In Thailand many people are also making their own recipes instead of buying EM1. However EM1 is consistent and stable and it gives me the quantities I need. In Thailand it is very cheap compared with agricultural chemicals and we have produced delicious and high quality food, by using it. Our three cows forage for themselves but are also given our organic fruit as a treat and a supplementary feed of straw or grass mixed with rice meal, molasses and EM and they are in superb health. We also use EM1 in our ornamental fish pond with koi carp and they are healthy and it helps to manage the algae levels from getting out of hand.
Our site is located in Chanthaburi, a beautiful and mountainous province on Thailandâ€s southeast coast. The area has many unique local plants and animals and it used to be at the heart of the global spice trade, thanks to its rich forests where local varieties of pepper, cinnamon, cloves, neem and cardamom grew as well as the fabled agar-wood, which is revered by all major religions and produces a fragrant oil which is used in incense, perfume and medicine. We are growing all of these plants as part of our integrated forest farming project. Chanthaburi is one of the most fertile provinces of Thailand with high rainfall and abundant supplies of ground water and we welcome people from all over the world to visit us.
One of the highlights of the course was a demonstration plot of five rai (just under two acres) which provided a model for self-sufficiency in food production for a family. It included a house, rice paddies, fish ponds, vegetable plot, mango trees, forage trees, space for livestock and chickens in line with APNANâ€s general ratio for sufficiency of house and livestock 10%, vegetables and fruit trees 30%, fish ponds 30%, rice field 30%.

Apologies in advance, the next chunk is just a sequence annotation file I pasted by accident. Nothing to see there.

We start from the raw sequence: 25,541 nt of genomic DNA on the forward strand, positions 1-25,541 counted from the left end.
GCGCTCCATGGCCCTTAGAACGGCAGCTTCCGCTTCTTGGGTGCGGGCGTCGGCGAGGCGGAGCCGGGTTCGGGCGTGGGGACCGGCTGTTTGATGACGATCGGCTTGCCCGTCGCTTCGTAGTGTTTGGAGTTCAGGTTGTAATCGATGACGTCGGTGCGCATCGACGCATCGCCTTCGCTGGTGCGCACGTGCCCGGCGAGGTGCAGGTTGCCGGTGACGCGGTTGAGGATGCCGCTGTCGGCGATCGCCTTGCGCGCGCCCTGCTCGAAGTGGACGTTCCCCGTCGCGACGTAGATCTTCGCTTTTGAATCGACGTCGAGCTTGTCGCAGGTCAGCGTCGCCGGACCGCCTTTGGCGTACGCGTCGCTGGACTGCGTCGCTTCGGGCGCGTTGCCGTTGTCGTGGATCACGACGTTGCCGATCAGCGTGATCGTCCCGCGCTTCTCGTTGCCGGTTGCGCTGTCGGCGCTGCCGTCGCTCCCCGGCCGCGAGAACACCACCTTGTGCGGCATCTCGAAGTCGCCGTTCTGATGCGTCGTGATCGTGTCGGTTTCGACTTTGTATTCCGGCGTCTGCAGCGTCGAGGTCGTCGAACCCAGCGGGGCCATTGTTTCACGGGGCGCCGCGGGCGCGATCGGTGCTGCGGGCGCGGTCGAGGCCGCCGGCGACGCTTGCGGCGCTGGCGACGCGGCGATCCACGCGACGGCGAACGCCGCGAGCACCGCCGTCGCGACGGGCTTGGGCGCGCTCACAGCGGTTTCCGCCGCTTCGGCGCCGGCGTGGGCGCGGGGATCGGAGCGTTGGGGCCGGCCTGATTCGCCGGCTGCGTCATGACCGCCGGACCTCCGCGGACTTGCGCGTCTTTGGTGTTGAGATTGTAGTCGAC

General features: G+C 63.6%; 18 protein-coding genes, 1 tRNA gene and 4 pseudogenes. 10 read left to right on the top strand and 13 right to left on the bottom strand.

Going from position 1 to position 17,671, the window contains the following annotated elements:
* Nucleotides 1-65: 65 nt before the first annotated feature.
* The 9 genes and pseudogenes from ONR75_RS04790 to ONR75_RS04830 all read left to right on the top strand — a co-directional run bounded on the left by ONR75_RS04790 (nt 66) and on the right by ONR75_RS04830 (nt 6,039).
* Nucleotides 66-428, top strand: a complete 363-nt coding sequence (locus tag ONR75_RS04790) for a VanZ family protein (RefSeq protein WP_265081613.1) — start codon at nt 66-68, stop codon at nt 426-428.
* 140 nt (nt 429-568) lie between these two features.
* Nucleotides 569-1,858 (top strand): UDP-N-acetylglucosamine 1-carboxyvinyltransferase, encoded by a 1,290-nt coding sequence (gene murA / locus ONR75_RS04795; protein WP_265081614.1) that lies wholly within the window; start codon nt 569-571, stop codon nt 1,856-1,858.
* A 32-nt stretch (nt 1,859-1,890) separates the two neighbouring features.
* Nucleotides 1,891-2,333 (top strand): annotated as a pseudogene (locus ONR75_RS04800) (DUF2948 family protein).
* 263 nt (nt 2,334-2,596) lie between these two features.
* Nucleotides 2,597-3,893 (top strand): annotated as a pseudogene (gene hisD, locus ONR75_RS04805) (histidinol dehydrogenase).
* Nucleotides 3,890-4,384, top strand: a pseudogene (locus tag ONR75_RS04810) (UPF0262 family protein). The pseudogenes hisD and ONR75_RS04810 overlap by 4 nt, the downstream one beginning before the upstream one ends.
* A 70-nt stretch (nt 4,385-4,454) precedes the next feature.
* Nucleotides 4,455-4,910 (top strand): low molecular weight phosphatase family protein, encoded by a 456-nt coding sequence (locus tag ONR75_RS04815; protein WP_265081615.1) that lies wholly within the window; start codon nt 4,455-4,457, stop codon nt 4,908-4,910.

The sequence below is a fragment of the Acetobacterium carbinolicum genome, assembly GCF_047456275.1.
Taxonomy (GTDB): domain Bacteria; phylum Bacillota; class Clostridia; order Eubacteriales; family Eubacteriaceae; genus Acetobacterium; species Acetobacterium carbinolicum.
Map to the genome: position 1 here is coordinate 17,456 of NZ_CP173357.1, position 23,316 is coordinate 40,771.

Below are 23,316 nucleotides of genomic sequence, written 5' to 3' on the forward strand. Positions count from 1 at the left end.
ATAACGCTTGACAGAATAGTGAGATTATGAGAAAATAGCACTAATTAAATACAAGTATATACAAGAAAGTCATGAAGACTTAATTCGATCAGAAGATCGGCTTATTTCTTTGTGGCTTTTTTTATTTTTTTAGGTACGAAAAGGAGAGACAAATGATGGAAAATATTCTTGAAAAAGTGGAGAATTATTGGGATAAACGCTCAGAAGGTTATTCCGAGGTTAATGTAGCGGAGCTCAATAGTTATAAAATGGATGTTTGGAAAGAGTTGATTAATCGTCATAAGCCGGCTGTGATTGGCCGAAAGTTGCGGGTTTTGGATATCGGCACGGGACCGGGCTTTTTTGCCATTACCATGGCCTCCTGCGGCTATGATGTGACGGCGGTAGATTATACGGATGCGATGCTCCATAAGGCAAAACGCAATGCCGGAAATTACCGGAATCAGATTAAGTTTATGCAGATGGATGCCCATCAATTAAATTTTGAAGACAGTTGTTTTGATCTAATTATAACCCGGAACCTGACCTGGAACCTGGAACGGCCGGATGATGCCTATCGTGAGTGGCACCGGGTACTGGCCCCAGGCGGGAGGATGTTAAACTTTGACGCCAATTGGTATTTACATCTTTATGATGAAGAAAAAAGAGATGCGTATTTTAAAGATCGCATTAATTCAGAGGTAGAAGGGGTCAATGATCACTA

Our own project at Faasai Resort and Spa also adopts this same integrated system, inspired not only by APNAN but the traditional farming experience of my husband Surin, who grew up in a village in the Northeast of Thailand. Our eco-resort, which covers just over four acres includes indigenous trees and herbs and an edible forest garden. We also have a nearby organic farm of around 15 acres that combines a small lake and stream and wetlands with indigenous agricultural practices and EM technologyâ„˘. EMâ€˘1Â® is used to make three major products - a solution of 5%% EM1, 5% molasses and 90% water which is used in fish ponds, animal husbandry and making bokashi compost, a solution of 5% EM1, 5% molasses, 5% rice whiskey, 5% white vinegar and 80% rinsed rice water, which is used as a foliar spray and disinfectant, and a solution of 5% EM1 and 5% molasses, mixed with water and herbs such as neem, lemongrass and galangal and fruit waste from pineapples, papaya, and mangosteen. All brews must be left for at least a week for the fermentation process to complete. We mix the herb brew with EM fermented rinse rice water and use it as a foliar spray and fertilizer, which repels insect pests, while encouraging beneficial insects such as ladybirds and spiders. It also protects against fungal diseases and generally improves plant health and vitality.